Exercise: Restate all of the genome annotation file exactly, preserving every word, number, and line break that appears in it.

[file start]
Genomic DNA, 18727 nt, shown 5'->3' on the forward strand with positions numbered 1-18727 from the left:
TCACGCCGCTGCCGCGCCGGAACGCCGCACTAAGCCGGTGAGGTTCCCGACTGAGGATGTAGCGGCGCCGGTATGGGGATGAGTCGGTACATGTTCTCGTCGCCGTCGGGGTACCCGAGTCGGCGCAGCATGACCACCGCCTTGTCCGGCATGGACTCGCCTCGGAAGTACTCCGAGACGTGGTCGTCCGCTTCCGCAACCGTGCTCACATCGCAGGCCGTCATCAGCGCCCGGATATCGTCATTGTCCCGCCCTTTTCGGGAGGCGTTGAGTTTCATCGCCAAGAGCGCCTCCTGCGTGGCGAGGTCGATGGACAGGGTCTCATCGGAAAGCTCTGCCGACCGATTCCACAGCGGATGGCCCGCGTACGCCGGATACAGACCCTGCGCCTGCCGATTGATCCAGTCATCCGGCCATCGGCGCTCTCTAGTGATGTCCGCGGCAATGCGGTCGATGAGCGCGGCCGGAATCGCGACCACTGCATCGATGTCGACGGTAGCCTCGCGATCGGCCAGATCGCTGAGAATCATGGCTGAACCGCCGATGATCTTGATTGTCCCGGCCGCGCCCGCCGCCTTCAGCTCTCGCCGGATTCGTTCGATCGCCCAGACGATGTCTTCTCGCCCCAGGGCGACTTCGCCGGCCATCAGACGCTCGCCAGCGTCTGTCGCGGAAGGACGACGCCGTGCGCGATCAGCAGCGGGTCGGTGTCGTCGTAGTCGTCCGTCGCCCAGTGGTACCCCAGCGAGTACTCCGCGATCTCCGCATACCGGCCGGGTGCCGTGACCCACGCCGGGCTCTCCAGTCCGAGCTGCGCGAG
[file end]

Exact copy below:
Genomic DNA, 18727 nt, shown 5'->3' on the forward strand with positions numbered 1-18727 from the left:
TCACGCCGCTGCCGCGCCGGAACGCCGCACTAAGCCGGTGAGGTTCCCGACTGAGGATGTAGCGGCGCCGGTATGGGGATGAGTCGGTACATGTTCTCGTCGCCGTCGGGGTACCCGAGTCGGCGCAGCATGACCACCGCCTTGTCCGGCATGGACTCGCCTCGGAAGTACTCCGAGACGTGGTCGTCCGCTTCCGCAACCGTGCTCACATCGCAGGCCGTCATCAGCGCCCGGATATCGTCATTGTCCCGCCCTTTTCGGGAGGCGTTGAGTTTCATCGCCAAGAGCGCCTCCTGCGTGGCGAGGTCGATGGACAGGGTCTCATCGGAAAGCTCTGCCGACCGATTCCACAGCGGATGGCCCGCGTACGCCGGATACAGACCCTGCGCCTGCCGATTGATCCAGTCATCCGGCCATCGGCGCTCTCTAGTGATGTCCGCGGCAATGCGGTCGATGAGCGCGGCCGGAATCGCGACCACTGCATCGATGTCGACGGTAGCCTCGCGATCGGCCAGATCGCTGAGAATCATGGCTGAACCGCCGATGATCTTGATTGTCCCGGCCGCGCCCGCCGCCTTCAGCTCTCGCCGGATTCGTTCGATCGCCCAGACGATGTCTTCTCGCCCCAGGGCGACTTCGCCGGCCATCAGACGCTCGCCAGCGTCTGTCGCGGAAGGACGACGCCGTGCGCGATCAGCAGCGGGTCGGTGTCGTCGTAGTCGTCCGTCGCCCAGTGGTACCCCAGCGAGTACTCCGCGATCTCCGCATACCGGCCGGGTGCCGTGACCCACGCCGGGCTCTCCAGTCCGAGCTGCGCGAG